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SAT Physics Conventions and Graphing - Slope and Area

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SAT Physics Conventions and Graphing - Slope and AreaGRAPHING VARIABLES
The graphing techniques of mathematics are used in science to compare dependent and independent variables. In mathematics, you are familiar with the traditional x- and y-coordinate axes. In science, the x-axis represents the independent variable and the y-axis represents the dependent variable. The value of the dependent variable depends upon the independent variable.
Graphs are always tided so that the dependent variable is listed first, and the independent variable is listed second. As an example, a position versus time graph would have position (dependent variable) plotted on the y-axis and time (independent variable) plotted on the x-axis.

Slope
Slopes are very important and are often the key to answering many of the graphing questions on the SAT Subject Test in Physics. Slope is determined by dividing the rise (y-axis value) by the run (x-axis value). The trick is to look at the units written on the axes of the…

SAT Physics Conventions and Graphing - Fundamental and Derived Units

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SAT Physics Conventions and Graphing - Fundamental and Derived Units The fundamental metric units (SI units) in physics cover the basic quantities measured, such as length, mass, and time. The units measure a quantity and are given a unit name and symbol. Table 1.1 lists the fundamental quantities along with the unit names and symbols.

Derived units are combinations of one or more of the fundamental units. Table 1.2 lists common derived units used in physics.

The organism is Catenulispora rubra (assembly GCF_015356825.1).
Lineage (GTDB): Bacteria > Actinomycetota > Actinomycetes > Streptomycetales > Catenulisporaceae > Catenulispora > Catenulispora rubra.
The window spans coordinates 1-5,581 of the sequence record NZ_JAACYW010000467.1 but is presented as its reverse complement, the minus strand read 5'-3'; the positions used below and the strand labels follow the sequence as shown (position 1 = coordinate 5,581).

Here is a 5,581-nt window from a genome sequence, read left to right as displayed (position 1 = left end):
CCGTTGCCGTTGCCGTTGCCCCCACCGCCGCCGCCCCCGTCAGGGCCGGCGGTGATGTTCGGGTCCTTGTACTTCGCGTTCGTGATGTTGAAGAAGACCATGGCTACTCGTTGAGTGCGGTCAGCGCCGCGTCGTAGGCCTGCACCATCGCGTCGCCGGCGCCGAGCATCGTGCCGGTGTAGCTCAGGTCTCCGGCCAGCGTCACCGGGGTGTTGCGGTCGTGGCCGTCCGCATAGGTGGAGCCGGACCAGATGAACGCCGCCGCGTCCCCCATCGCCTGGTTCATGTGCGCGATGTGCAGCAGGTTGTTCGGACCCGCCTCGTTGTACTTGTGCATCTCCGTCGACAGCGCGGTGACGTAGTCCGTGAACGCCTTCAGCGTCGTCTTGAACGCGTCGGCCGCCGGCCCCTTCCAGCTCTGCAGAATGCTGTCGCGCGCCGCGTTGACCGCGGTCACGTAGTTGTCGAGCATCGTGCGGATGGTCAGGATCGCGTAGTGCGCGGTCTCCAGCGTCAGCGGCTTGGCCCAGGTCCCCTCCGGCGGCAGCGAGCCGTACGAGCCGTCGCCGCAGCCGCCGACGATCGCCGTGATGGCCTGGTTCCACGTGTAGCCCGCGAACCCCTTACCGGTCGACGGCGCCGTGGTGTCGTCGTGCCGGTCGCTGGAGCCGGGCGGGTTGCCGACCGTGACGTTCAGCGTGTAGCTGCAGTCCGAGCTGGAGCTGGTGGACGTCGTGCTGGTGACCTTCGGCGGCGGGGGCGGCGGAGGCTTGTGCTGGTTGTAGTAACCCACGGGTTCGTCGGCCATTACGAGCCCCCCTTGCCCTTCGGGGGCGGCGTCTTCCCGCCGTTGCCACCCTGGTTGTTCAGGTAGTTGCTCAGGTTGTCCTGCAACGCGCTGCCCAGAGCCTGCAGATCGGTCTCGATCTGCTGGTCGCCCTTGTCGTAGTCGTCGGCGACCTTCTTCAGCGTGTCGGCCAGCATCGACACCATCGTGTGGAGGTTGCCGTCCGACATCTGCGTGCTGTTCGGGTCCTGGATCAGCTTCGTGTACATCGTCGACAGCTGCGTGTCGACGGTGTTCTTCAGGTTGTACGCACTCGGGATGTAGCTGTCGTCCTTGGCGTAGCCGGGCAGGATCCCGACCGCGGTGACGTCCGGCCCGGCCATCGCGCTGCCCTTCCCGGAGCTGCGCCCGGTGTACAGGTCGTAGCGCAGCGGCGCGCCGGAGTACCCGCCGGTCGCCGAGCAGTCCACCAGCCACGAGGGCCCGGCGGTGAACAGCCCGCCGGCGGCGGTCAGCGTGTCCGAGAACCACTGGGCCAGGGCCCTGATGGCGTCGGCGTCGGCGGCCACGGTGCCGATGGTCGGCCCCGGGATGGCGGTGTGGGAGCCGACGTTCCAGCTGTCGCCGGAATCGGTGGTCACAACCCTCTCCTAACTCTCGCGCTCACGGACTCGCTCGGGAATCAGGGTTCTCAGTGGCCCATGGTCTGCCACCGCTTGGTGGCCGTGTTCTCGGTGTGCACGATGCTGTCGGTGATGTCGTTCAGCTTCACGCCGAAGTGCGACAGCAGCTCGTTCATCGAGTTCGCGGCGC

Some questions on the SAT Subject Test in Physics may ask which units correctly belong to a specific quantity. An easy way to do this is to write out the principal formula for the quantity and then replace each variable on the right side of the equation with its unit symbol. There may be more than one correct answer including the unit symbol, other derived units, and fundamental units. For example, all of the following are
correct ways to express units of energy: J, N • m, and kg • m2/s2.

Derived Units
The unit of force is the newton.…

SAT Chemistry Introduction to Chemistry - Measurements and Calculations

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SAT Chemistry Introduction to Chemistry - Measurements and Calculations
MEASUREMENTS AND CALCULATIONS
The student of chemistry, must be able to make good observations. Observations are either qualitative or quantitative. Qualitative observations involve descriptions of the nature of the substances under investigation. Quantitative observations involve making measurements to describe the substances under observation. The chemistry student must also be able to use correct measurement terms and the required mathematical skills to solve the problems. The following sections review these topics.

SCIENTIFIC METHOD
Although some discoveries are made in science by accident, in most cases, the scientists involved use an orderly process to work on their projects and discoveries. The process researchers use to carry out their investigations is often called the scientific method. It is a logical approach to solving problems by observing and collecting data, formulating a hypoth­esis, and con…